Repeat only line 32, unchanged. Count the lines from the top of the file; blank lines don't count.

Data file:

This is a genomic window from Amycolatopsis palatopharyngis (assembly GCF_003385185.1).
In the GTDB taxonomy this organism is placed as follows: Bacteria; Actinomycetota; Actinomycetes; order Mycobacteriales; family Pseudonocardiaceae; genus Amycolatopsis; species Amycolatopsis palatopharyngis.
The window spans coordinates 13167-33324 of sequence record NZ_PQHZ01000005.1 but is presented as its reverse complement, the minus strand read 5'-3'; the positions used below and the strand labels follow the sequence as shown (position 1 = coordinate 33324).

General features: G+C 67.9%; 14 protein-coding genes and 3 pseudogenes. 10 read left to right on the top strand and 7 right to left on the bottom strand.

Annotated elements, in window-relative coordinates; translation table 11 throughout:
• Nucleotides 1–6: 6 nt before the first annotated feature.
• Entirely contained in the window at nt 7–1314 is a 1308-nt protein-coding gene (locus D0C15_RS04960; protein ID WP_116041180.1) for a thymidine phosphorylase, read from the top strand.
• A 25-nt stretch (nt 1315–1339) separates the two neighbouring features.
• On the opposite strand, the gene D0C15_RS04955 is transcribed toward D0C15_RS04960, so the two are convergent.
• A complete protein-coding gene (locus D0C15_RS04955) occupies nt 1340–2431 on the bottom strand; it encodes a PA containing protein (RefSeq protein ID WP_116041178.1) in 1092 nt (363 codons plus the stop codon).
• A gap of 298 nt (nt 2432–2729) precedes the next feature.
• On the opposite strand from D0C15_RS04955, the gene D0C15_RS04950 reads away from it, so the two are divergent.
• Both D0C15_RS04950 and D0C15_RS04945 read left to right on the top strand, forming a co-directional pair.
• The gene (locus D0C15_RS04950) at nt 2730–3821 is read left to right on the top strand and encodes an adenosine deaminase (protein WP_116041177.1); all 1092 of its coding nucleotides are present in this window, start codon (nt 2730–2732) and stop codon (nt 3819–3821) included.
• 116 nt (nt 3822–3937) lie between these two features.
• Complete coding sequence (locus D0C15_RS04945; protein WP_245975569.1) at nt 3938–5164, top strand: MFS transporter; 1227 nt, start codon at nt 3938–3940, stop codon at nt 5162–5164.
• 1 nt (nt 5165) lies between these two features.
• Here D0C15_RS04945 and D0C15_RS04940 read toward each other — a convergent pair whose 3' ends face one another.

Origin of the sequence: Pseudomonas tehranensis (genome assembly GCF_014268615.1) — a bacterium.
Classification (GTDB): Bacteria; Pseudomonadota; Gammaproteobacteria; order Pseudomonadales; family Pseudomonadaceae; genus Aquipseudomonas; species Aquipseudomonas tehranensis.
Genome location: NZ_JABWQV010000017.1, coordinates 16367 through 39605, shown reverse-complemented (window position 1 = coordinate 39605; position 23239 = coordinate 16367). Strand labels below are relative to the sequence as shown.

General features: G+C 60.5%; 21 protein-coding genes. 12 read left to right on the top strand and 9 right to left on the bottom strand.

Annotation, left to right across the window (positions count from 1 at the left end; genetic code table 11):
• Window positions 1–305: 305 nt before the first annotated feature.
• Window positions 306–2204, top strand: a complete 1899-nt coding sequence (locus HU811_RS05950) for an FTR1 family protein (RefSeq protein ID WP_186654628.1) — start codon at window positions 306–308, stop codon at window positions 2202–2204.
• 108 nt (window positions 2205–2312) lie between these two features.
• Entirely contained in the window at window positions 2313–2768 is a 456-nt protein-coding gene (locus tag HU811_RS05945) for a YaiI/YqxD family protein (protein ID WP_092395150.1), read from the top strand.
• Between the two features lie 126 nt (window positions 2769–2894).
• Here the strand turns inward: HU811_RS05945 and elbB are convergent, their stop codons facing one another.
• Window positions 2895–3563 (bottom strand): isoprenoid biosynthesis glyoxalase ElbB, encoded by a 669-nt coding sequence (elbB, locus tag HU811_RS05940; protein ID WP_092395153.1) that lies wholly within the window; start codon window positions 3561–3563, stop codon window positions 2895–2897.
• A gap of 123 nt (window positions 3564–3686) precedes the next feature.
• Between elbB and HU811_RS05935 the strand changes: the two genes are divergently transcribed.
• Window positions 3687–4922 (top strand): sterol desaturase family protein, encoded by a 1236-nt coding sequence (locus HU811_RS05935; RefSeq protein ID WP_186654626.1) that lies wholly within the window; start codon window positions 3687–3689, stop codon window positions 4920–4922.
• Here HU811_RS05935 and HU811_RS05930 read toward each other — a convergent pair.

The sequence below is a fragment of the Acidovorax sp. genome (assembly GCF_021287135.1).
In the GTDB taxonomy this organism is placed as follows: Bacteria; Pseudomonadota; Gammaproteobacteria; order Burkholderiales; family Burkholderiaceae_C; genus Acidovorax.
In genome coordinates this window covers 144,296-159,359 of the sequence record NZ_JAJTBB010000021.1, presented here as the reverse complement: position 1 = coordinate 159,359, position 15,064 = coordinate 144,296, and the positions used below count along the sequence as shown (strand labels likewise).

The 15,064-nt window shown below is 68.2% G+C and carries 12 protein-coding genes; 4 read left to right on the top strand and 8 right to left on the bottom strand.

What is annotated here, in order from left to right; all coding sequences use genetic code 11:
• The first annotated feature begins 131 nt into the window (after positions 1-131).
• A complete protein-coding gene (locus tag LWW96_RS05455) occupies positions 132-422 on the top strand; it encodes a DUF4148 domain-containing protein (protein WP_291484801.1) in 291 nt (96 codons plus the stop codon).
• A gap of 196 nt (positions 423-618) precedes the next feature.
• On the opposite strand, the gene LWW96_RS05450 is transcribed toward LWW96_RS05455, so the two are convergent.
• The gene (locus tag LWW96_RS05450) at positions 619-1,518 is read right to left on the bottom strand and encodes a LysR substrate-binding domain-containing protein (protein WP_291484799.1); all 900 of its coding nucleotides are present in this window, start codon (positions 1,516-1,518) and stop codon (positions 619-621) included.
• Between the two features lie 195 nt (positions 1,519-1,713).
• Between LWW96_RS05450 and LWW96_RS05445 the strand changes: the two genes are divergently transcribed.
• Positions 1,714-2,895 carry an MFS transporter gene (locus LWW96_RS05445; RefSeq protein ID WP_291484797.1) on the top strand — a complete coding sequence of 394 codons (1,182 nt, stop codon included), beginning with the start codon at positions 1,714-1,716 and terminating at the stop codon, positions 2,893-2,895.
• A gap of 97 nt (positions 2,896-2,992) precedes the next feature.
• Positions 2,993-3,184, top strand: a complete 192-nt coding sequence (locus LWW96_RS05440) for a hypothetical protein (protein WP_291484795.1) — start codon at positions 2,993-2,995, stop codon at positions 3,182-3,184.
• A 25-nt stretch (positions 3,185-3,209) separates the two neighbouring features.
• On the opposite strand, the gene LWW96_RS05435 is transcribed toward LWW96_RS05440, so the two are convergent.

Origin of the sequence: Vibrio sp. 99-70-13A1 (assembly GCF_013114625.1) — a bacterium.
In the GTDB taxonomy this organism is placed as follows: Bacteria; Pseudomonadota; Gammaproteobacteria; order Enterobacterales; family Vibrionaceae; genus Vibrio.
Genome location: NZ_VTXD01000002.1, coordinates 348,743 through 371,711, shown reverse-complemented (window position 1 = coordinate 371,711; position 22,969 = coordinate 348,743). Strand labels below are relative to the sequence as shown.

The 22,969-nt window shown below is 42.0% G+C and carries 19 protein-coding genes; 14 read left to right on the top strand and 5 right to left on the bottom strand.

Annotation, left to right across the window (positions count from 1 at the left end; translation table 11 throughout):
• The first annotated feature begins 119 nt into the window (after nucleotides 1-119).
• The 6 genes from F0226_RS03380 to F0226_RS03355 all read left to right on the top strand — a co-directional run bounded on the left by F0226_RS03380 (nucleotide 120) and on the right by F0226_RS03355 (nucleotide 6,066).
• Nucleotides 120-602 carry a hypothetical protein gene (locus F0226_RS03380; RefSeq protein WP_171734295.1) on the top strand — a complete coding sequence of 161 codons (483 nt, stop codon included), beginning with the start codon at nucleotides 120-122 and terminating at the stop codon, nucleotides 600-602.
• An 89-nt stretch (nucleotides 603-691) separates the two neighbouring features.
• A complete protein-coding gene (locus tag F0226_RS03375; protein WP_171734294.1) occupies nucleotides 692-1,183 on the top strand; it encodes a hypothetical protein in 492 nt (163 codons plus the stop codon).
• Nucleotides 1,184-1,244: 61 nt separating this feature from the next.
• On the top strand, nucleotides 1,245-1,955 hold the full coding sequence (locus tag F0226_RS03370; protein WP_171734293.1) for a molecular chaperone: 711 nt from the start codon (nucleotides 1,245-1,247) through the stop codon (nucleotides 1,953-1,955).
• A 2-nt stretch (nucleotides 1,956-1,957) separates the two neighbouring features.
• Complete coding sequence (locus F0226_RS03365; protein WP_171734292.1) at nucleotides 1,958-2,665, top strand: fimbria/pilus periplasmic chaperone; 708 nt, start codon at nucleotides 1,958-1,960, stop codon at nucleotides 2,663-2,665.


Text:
• Between elbB and HU811_RS05935 the strand changes: the two genes are divergently transcribed.